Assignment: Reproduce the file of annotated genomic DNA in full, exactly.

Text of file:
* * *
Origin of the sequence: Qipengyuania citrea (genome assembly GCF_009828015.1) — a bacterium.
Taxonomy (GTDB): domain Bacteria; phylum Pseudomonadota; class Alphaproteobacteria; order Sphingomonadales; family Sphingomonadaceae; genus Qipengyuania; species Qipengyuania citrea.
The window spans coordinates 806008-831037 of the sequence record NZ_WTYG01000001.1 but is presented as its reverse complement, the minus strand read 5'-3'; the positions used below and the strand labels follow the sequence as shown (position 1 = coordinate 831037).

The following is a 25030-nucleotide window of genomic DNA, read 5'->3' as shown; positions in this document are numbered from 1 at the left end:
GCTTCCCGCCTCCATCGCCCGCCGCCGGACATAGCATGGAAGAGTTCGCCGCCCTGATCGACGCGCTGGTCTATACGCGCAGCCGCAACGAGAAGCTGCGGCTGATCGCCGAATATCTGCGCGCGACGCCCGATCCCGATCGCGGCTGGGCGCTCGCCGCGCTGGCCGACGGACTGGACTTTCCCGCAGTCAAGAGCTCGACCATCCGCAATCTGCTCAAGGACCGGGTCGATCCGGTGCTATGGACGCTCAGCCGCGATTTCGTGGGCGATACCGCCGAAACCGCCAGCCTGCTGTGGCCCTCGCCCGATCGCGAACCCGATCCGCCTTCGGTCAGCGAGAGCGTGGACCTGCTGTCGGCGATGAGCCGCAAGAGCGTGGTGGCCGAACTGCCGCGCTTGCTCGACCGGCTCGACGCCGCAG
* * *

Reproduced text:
Origin of the sequence: Qipengyuania citrea (genome assembly GCF_009828015.1) — a bacterium.
Taxonomy (GTDB): domain Bacteria; phylum Pseudomonadota; class Alphaproteobacteria; order Sphingomonadales; family Sphingomonadaceae; genus Qipengyuania; species Qipengyuania citrea.
The window spans coordinates 806008-831037 of the sequence record NZ_WTYG01000001.1 but is presented as its reverse complement, the minus strand read 5'-3'; the positions used below and the strand labels follow the sequence as shown (position 1 = coordinate 831037).

The following is a 25030-nucleotide window of genomic DNA, read 5'->3' as shown; positions in this document are numbered from 1 at the left end:
GCTTCCCGCCTCCATCGCCCGCCGCCGGACATAGCATGGAAGAGTTCGCCGCCCTGATCGACGCGCTGGTCTATACGCGCAGCCGCAACGAGAAGCTGCGGCTGATCGCCGAATATCTGCGCGCGACGCCCGATCCCGATCGCGGCTGGGCGCTCGCCGCGCTGGCCGACGGACTGGACTTTCCCGCAGTCAAGAGCTCGACCATCCGCAATCTGCTCAAGGACCGGGTCGATCCGGTGCTATGGACGCTCAGCCGCGATTTCGTGGGCGATACCGCCGAAACCGCCAGCCTGCTGTGGCCCTCGCCCGATCGCGAACCCGATCCGCCTTCGGTCAGCGAGAGCGTGGACCTGCTGTCGGCGATGAGCCGCAAGAGCGTGGTGGCCGAACTGCCGCGCTTGCTCGACCGGCTCGACGCCGCAG